Leadership in Politics

Analysis: Is Islamism In Decline?

FLI Nahdet Misr Koert Deboef

“Egypt’s Renaissance” statue created in the 1920’s by the famous Egyptian sculptor Mahmoud Mokhtar.

Poised opposite Cairo university stands a grand statue of a traditional peasant woman (often used to depict Egypt) lifting her veil while standing next to a couchant Sphinx. The statue known as “Egypt’s Renaissance” was created in the 1920ies by the famous Egyptian sculptor Mahmoud Mokhtar and symbolizes hopes of modernity after a long history of colonization.

Today ninety years later again women start to take off their veil. Just like in the early twenties this change is not yet noticeable in the streets of the more popular neighborhoods of Cairo, but in the more affluent parts of the city it already is. In a like manner, a lot of young veiled women are following a new trend: showing some hair. Like their Iranian counterparts, wearing the headscarf this way reflects a protest against the very purpose of the veil: covering a lady’s hair.

This ‘secularizing’ trend seems to contradict with the daily news we get from the Arab world. Today all eyes are focused on the Islamic State. After the horrors of the Taliban in Afghanistan and Al Qaeda worldwide, the world is shocked to see an extreme and barbaric version of Islamist rule through a reign of terror in Syria and Iraq. The Islamic State is becoming an Arab World phenomenon as groups in Algeria, Egypt and Yemen pledged allegiance to the new Caliphate. There seem to be no limits to growing extremism in the Muslim World.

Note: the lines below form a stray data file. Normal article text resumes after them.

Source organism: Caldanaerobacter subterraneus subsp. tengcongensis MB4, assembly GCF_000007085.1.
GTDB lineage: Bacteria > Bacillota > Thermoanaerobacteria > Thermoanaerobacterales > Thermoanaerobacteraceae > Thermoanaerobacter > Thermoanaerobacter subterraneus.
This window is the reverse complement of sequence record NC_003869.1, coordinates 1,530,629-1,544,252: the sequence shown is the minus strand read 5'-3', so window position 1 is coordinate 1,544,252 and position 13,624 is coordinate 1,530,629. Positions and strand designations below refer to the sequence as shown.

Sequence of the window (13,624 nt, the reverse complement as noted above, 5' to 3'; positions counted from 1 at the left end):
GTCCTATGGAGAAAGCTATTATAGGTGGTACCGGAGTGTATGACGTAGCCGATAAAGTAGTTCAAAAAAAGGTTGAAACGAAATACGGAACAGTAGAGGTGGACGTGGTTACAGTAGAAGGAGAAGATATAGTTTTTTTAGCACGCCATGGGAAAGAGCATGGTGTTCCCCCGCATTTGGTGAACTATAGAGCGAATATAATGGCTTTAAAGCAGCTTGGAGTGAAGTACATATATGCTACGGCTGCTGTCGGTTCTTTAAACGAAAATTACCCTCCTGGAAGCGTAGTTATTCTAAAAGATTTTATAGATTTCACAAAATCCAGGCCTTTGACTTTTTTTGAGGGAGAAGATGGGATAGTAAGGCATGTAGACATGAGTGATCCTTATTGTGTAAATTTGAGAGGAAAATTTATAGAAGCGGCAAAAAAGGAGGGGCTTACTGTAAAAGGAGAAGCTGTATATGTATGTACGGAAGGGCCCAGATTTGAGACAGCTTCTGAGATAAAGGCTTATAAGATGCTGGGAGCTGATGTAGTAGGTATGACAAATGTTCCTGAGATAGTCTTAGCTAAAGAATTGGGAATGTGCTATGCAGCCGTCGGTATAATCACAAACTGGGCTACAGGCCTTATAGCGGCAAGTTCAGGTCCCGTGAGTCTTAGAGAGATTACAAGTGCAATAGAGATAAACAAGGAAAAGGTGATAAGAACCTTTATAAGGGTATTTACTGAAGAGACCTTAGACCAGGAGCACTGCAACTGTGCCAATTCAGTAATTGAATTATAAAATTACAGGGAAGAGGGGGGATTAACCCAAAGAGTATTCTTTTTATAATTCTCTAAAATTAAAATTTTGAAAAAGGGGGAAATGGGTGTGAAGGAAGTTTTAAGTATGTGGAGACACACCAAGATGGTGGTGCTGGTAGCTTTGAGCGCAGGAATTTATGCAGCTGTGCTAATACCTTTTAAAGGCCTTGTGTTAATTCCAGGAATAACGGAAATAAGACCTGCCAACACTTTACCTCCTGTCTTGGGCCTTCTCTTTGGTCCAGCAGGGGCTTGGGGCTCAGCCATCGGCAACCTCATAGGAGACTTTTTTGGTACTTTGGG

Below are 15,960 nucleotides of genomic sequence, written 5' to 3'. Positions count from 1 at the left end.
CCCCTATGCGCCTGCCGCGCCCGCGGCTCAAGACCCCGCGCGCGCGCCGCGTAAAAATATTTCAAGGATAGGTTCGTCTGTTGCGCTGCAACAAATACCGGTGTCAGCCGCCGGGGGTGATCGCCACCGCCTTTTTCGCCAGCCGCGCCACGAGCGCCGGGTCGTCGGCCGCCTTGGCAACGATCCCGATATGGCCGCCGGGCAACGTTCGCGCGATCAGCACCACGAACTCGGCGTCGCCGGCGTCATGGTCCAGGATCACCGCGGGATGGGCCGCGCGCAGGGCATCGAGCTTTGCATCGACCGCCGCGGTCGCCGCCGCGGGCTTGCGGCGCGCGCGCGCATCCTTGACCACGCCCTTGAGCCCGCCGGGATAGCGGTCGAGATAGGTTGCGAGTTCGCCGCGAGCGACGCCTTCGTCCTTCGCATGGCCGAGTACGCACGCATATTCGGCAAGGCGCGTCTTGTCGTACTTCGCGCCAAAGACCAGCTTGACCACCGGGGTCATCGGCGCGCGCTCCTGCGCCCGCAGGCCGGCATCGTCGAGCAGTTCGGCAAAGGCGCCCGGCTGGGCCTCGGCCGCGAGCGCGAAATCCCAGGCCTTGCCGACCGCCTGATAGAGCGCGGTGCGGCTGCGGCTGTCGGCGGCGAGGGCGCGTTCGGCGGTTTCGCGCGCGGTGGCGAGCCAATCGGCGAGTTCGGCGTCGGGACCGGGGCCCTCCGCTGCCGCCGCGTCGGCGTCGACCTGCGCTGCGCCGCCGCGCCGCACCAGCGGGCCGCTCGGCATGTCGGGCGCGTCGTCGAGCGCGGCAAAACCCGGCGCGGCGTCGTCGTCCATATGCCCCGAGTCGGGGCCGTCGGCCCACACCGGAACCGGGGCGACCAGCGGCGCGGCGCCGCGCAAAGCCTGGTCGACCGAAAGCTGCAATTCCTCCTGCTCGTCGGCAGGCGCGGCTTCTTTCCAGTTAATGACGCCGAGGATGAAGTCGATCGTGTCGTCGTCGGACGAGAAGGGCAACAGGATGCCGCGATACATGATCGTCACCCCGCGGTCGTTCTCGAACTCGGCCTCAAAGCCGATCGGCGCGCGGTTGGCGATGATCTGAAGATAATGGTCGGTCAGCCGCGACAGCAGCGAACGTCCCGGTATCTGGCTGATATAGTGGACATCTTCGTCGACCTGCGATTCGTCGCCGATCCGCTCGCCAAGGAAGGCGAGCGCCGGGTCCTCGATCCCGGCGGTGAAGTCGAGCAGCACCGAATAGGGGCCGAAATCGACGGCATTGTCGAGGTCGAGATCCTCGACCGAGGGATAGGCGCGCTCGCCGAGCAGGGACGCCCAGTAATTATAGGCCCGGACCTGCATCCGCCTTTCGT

Therefore, the question is, are more people becoming extremists or are extremists becoming more extreme? To answer this question we have to refer back to history. With the humiliating defeat of the Arabs in the 1967 War against Israel, most non-Islamist ideologies died. Egypt’s President Gamal Abdel Nasser’s pan-Arabism, socialism and secularism died on the battlefield, as well as the liberalism of his predecessors. The Arab world fell into an identity crisis, opening the way for the only remaining ideology: Islamism or conservative political Islam.

Saudi Arabia used this momentum and its newly gained petrodollars after the oil crisis in 1973 to spread Salafism or Islam without modernity. The Muslim Brotherhood too regained ground. It was founded in 1928, four years after Turkey’s Atatürk abolished the Caliphate. Its main goal was (and continues to be) reinstalling this Caliphate. This could only be achieved by getting rid of the Western-backed Arab dictators.

The Arab revolutions of 2011 were a golden opportunity for the Islamists. Knowing that the young revolutionaries were too unorganized and idealistic, Islamists took the power. The entire Arab World looked to Egypt, where for the first time, the Muslim Brotherhood had the leverage to execute their plan and organize an Islamist society. They miserably failed.

The psychological effect on the Arab World cannot be underestimated. With the exception of Ennahda in Tunisia that moderated its course, but still lost the elections, it turned many Islamists in other Arab Awakening countries more extreme. The failure of the Muslim Brotherhood in Egypt convinced them that democracy and Islamism are not the way forward. The Arab World fell into a new identity crisis.